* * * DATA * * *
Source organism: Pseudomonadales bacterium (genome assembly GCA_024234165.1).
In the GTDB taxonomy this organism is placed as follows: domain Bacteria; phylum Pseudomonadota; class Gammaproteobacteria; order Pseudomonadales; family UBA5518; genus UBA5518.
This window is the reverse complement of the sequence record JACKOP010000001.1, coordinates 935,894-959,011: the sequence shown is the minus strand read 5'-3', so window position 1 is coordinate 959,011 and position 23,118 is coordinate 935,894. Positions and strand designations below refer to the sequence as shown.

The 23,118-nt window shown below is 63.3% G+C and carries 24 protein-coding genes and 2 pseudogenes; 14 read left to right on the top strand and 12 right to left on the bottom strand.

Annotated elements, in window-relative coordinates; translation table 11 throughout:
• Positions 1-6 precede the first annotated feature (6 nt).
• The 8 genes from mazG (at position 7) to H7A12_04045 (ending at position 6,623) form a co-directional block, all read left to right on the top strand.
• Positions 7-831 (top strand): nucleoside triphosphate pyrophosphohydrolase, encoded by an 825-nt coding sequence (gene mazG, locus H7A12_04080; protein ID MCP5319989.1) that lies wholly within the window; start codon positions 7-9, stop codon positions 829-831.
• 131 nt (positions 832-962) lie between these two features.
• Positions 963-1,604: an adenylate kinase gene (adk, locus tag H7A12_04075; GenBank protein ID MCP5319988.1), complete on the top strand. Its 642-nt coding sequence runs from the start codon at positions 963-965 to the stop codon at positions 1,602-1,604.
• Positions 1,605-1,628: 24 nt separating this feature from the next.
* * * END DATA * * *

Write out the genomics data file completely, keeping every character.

Source organism: Pseudomonadales bacterium (genome assembly GCA_024234165.1).
In the GTDB taxonomy this organism is placed as follows: domain Bacteria; phylum Pseudomonadota; class Gammaproteobacteria; order Pseudomonadales; family UBA5518; genus UBA5518.
This window is the reverse complement of the sequence record JACKOP010000001.1, coordinates 935,894-959,011: the sequence shown is the minus strand read 5'-3', so window position 1 is coordinate 959,011 and position 23,118 is coordinate 935,894. Positions and strand designations below refer to the sequence as shown.

The 23,118-nt window shown below is 63.3% G+C and carries 24 protein-coding genes and 2 pseudogenes; 14 read left to right on the top strand and 12 right to left on the bottom strand.

Annotated elements, in window-relative coordinates; translation table 11 throughout:
• Positions 1-6 precede the first annotated feature (6 nt).
• The 8 genes from mazG (at position 7) to H7A12_04045 (ending at position 6,623) form a co-directional block, all read left to right on the top strand.
• Positions 7-831 (top strand): nucleoside triphosphate pyrophosphohydrolase, encoded by an 825-nt coding sequence (gene mazG, locus H7A12_04080; protein ID MCP5319989.1) that lies wholly within the window; start codon positions 7-9, stop codon positions 829-831.
• 131 nt (positions 832-962) lie between these two features.
• Positions 963-1,604: an adenylate kinase gene (adk, locus tag H7A12_04075; GenBank protein ID MCP5319988.1), complete on the top strand. Its 642-nt coding sequence runs from the start codon at positions 963-965 to the stop codon at positions 1,602-1,604.
• Positions 1,605-1,628: 24 nt separating this feature from the next.